On May 2009, laws came into force in Japan to enable citizen participation by introducing lay judges in criminal courts. Lay judges, who are randomly selected out of the electoral register, comprise the majority of the judicial panel to help decide the outcome in trials for certain severe crimes. To make their own judicial decisions, lay judges must rely heavily on moral intuitions that are often driven by emotions, due to the lack of judicial expertise. Under what conditions can lay judges, guided by their emotions, come to reasonable decisions? What is the definition of rational emotions capable of guiding reasonable judicial decisions? These questions must be answered to make the lay judge system feasible. Recently, Martha C. Nussbaum, together with Dan M. Kahan, has developed a theory of emotion-based criminal judgment. In this paper I am going to answer above questions relying on Nussbaum’s theory of emotional judgments.
Creative Hopelessness is intended to decrease the client’s motivation to control the unpleasant thoughts and emotion in Acceptance and Commitment Therapy. The main aim of this study is to investigate the effects of the Creative Hopelessness on the subjective measures of believability and motivation of Change Agenda. Change Agenda is the rules expressed in the following lines: if I could control undesirable thoughts and emotion, I could solve the problem. Undergraduate students (N=35) with high social avoidance tendency were randomly assigned to Creative Hopelessness group, Control group, or Placebo group. Creative Hopelessness group received a psychological education about the futility of making efforts to control unwanted thoughts and feelings. Control group received a psychological education to increase the motivation to control the unpleasant thoughts and emotion. Placebo group received a psychological education of the general clinical psychology about anxiety. The reduction of believability and motivation of Change Agenda following the intervention were found only in the Creative Hopelessness group.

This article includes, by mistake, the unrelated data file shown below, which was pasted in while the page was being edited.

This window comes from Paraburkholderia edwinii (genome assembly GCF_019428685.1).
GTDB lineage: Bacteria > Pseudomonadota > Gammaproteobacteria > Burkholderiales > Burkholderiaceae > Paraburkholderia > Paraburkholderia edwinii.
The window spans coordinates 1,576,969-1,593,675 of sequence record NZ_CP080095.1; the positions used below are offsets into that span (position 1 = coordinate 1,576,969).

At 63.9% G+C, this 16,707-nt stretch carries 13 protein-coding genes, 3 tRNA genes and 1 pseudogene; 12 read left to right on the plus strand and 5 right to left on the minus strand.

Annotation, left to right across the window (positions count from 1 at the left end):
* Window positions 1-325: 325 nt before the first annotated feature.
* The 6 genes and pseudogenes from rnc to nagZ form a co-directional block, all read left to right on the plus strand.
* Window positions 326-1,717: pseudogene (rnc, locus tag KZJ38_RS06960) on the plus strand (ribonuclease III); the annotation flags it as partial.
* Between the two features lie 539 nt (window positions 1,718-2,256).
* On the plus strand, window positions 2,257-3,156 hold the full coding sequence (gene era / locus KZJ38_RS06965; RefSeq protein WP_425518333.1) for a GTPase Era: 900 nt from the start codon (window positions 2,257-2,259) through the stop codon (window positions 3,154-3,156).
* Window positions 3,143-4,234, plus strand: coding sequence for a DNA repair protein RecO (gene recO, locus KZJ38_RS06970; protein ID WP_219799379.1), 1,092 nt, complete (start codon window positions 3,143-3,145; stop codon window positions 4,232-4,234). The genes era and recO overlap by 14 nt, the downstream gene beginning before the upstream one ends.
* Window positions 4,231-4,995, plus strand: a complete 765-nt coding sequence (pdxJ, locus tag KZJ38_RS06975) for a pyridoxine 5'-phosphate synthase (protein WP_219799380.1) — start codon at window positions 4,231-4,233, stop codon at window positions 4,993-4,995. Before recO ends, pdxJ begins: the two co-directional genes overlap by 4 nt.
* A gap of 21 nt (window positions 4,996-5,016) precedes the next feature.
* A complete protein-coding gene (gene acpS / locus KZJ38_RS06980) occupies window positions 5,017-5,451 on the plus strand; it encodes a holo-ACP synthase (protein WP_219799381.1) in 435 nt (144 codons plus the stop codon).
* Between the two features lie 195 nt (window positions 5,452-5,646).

The purpose of present study is to make Japanese version of the Repetitive Thinking Questionnaire (RTQ; McEvoy et al., 2010), which measures repetitive negative thinking (RNT). RNT is defined as attentive, perseverative, frequent, and relatively uncontrolled cognitive activity that is focused on negative aspects of the self and the world (Ehring & Watkins, 2008; Segerstorm et al., 2003). RNT such as worry, rumination, and post-event processing is seen as trans-diagnostic or trans-emotional phenomenon because it correlates with depression, anxiety, and various negative emotions. 107 undergraduate students completed Japanese version of RTQ and other self-report questionnaires. Exploratory factor analysis yielded one factor structure. RTQ and the short version of RTQ demonstrated high internal reliability and were associated with trait worry, negative mood, and non-adaptive metacognition for problem solving. These results suggest that Japanese version of RTQ and the short version have good psychometric properties.